Geoff Jones: Well I’ve been interested in dinosaurs all my life. I mean who doesn’t grow up loving dinosaurs? I remember a nightmare when I was probably seven or eight years old of a T-rex chasing me around my back yard, and I was climbing up in trees trying to escape. But I’ve always liked monster stories, and I think the novella was an attempt at a monster story I was trying in college.
Garret: Cool. So do you have a favorite dinosaur?
Geoff Jones: Oh it’s gotta be T-rex. There’s just no greater monster, you know. It’s such an awesome killer with just that mouth full of teeth coming at ya.
Sabrina: Yeah it seemed like you enjoyed writing about T-rex in your book.
Geoff Jones: Yeah it was fun. And I really wanted to put in the scene that you always see drawings and paintings of but that we’ve never really seen brought to life with the T-rex versus the Triceratops. That was a lot of fun.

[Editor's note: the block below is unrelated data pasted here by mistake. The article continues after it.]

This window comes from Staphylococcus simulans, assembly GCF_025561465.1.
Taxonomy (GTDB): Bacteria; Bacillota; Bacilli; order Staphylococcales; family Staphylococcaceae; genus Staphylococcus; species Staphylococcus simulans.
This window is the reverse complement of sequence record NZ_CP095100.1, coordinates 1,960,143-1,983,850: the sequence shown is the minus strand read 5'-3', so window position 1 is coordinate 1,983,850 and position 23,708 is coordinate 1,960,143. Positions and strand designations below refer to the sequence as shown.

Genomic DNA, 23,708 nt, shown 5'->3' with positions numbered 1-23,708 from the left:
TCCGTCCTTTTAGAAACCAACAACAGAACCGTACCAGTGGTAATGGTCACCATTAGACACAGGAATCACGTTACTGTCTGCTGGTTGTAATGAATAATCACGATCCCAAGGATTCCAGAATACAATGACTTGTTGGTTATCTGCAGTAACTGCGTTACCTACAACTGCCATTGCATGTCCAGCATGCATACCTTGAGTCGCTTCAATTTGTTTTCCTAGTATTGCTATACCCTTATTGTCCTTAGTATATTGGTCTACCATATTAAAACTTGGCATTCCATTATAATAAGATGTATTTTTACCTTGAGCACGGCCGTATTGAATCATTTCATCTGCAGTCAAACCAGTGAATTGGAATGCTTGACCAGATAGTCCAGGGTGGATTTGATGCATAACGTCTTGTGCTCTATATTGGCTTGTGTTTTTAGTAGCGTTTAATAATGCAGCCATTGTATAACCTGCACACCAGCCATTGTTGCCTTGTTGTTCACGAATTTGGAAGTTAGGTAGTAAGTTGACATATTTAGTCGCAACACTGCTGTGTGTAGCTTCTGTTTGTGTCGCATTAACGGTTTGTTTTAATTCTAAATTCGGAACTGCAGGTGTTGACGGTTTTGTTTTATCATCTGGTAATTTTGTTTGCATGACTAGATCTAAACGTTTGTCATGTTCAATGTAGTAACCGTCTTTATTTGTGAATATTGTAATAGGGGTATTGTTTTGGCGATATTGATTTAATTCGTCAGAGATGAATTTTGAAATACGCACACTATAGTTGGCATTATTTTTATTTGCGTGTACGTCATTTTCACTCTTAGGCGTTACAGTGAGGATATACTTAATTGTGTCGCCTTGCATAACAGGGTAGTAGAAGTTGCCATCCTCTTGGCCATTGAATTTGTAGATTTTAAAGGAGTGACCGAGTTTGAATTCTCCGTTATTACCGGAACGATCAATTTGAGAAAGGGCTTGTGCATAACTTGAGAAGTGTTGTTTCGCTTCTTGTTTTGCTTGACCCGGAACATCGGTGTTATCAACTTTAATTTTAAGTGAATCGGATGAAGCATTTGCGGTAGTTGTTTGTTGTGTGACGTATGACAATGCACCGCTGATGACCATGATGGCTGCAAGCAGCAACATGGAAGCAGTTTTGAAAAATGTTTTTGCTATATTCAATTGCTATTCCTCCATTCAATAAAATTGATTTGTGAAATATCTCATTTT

Garret: Oh yeah that was a good scene.
Geoff Jones: Thanks.
Garret: So it’s probably not surprising, but my favorite thing about the book was the way that you depicted all these dinosaurs. How much research did you put into how the dinosaurs behaved and other attributes of them?
Geoff Jones: Well I’ve always tried to keep up with what’s going on, and so I’m certainly not an expert but if I see a dinosaur article I would always stop and read it, and I would always read books from the library with my kids, I would try to read them dinosaur books. And then for Dinosaur Four I did a lot of looking around on the Internet, making sure that the things I thought I remembered were all more or less accurate. You know I followed the debate over the years about whether a T-rex is a hunter or a scavenger, and so I had him doing both. I had him attacking people and then getting distracted when he smelled a carcass early on in the story.